Kimberly Pelletier is teaching people how to make medicine pouches Saturday during a workshop that saw 30 registered participants - and more, counting a wave of others who dropped in throughout the day - make their own pouches during a one-day workshop at Algoma University.
The event kicks off a series of similar workshops that will take place throughout the year, as the result of a partnership between Anishinaabe Initiatives and Ontario Indian Residential School Support Services.
“Sometimes people want to have medicines while they’re traveling, so this is the little pouch that we’re making,” said Pelletier. “For most people, this is small enough to carry in their backpack, in their jacket pocket if they need it - we never know when we’re going to need help, so that’s why people have the medicines.”
The small medicine pouch Pelletier shows to SooToday has four traditional Anishinaabe medicines - tobacco, sage, sweetgrass and cedar - tucked into four pockets.
“This tobacco somebody grew for me, so are there are people in this community who grow their own tobacco in their yards, and then they take care of it so we don’t have to buy tobacco,” Pelletier said.
A number of tables with sewing machines on top of them are scattered across a meeting room of the university, as people work from medicine pouch patterns that Pelletier has displayed on flip chart paper taped to the windows.
“I went and bought all the materials, all the ribbon and threads and all of that to make sure that everything here is accessible,” Pelletier said.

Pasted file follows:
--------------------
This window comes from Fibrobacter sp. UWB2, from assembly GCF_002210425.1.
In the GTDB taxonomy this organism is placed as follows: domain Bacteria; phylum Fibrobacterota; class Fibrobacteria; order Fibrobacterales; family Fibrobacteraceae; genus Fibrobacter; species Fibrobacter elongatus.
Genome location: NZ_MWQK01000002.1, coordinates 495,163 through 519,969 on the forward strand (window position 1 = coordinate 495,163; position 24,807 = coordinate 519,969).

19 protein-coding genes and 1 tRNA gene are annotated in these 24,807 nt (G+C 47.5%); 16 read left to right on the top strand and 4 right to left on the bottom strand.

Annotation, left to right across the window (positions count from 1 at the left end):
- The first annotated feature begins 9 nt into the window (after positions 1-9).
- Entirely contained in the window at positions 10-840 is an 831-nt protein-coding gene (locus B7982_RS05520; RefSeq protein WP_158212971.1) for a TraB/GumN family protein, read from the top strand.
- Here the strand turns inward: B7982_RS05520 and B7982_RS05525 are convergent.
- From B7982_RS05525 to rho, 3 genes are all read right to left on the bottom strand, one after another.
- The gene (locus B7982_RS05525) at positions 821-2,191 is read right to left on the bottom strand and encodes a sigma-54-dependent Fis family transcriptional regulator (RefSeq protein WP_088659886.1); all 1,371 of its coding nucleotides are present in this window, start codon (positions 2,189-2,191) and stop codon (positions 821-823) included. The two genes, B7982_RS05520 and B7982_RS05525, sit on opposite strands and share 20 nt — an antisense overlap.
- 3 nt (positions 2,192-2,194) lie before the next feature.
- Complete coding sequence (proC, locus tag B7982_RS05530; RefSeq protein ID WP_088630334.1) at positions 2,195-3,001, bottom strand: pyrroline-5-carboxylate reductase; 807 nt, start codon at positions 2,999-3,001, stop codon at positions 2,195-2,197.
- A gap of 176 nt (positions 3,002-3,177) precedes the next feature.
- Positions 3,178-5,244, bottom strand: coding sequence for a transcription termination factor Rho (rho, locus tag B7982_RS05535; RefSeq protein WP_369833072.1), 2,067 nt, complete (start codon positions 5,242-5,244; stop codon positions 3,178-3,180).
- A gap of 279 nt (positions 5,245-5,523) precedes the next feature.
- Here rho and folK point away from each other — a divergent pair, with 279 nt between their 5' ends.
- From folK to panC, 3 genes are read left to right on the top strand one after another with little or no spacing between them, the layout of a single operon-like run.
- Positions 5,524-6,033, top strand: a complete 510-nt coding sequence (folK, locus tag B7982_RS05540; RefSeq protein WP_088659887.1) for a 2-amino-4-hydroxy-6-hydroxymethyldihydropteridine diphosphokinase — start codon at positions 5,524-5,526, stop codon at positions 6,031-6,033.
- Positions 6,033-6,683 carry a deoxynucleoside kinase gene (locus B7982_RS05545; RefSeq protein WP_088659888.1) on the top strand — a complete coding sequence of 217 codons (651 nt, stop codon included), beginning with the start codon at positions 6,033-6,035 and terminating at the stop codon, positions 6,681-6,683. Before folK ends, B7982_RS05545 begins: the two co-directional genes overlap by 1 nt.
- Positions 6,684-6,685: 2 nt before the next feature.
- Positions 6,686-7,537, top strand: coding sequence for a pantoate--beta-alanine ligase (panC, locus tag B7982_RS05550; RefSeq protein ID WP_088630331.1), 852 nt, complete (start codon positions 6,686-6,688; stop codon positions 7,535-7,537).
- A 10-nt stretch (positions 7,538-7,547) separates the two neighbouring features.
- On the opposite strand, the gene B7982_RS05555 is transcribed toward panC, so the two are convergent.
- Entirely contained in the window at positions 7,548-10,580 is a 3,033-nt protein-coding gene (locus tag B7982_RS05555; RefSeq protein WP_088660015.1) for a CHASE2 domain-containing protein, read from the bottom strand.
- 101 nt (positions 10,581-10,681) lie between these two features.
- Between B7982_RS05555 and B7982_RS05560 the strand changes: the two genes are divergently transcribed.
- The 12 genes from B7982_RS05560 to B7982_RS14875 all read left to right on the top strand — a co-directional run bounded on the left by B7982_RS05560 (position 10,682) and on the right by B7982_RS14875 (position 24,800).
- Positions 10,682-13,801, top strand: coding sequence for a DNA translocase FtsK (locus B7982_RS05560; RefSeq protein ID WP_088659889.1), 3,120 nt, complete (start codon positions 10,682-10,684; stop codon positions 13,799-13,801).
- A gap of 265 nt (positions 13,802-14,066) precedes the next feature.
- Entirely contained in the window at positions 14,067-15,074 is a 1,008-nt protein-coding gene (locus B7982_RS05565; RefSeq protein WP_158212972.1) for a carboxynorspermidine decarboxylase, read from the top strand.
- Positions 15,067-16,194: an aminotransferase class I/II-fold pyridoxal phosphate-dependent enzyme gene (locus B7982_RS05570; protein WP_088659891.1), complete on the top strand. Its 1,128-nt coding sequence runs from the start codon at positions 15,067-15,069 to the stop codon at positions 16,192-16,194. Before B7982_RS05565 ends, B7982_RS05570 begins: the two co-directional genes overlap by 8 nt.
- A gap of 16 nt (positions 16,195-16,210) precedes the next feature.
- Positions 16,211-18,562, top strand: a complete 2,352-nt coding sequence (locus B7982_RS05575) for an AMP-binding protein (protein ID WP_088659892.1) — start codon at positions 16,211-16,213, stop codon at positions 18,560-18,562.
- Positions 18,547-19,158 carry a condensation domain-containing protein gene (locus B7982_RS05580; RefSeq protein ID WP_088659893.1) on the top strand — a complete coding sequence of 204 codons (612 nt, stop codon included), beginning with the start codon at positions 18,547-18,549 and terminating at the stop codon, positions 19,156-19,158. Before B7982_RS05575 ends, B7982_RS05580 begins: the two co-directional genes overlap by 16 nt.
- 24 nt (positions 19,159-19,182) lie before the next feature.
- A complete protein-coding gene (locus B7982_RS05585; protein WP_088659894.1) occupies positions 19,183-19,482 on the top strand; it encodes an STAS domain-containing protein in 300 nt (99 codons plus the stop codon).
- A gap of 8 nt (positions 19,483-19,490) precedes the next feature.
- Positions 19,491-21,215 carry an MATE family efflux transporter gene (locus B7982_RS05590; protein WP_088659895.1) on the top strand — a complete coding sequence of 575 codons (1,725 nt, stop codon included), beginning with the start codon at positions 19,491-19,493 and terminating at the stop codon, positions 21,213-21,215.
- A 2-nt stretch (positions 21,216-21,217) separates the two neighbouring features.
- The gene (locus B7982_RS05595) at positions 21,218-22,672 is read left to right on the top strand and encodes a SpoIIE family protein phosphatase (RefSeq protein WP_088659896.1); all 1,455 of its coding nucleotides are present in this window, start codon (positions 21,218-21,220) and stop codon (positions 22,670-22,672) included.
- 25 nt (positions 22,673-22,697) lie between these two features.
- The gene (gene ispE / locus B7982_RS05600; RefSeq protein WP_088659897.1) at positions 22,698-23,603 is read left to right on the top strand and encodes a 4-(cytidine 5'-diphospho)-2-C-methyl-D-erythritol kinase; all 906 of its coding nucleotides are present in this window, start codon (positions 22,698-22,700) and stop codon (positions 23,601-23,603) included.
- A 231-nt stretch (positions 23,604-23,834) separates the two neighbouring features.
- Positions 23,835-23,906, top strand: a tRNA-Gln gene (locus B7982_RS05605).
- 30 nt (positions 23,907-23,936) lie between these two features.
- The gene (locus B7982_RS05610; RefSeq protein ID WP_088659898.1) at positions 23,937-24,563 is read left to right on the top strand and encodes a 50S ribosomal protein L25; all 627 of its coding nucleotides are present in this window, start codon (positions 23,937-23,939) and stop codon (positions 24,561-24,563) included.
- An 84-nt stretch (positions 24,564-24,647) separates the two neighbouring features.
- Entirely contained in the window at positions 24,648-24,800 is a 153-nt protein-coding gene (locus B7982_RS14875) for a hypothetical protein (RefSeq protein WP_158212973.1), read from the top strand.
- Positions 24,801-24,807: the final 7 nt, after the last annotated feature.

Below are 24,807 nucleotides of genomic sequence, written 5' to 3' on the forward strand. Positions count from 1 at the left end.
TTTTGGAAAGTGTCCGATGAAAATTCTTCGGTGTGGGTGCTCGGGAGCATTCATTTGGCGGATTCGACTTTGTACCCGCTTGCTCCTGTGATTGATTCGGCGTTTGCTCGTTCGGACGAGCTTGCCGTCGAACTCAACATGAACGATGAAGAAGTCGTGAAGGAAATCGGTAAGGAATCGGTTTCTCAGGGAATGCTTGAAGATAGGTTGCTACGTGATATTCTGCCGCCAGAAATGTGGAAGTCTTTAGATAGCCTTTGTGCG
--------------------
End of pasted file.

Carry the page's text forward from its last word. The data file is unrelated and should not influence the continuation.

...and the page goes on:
Pelletier, a social worker who is currently completing a Master of Social Work online through Sir Wilfrid Laurier University, says she usually carries around a much larger medicine pouch in case somebody in the community needs cultural support.
“If somebody’s family is in the hospital, and they want support in a culturally sensitive way, then I can go in and say, ‘this is what we need from the hospital,’” Pelletier said. “They have that spiritual room, but they really need somebody who can understand what grief is, and how we’re going to work through that trauma - because we already have that trauma - so we want to make sure that we’re doing everything culturally sensitive.”
Pelletier says that workshops for making ribbon skirts, ribbon shirts, drum bags and feast bags will happen in the near future.
“I’ve been sewing forever, so this is like walking for me,” she said.
Ontario Indian Residential School Support Services received a $60,000 grant from the Ontario Arts Council’s Indigenous Cultural Fund in order to host the series of workshops throughout 2019.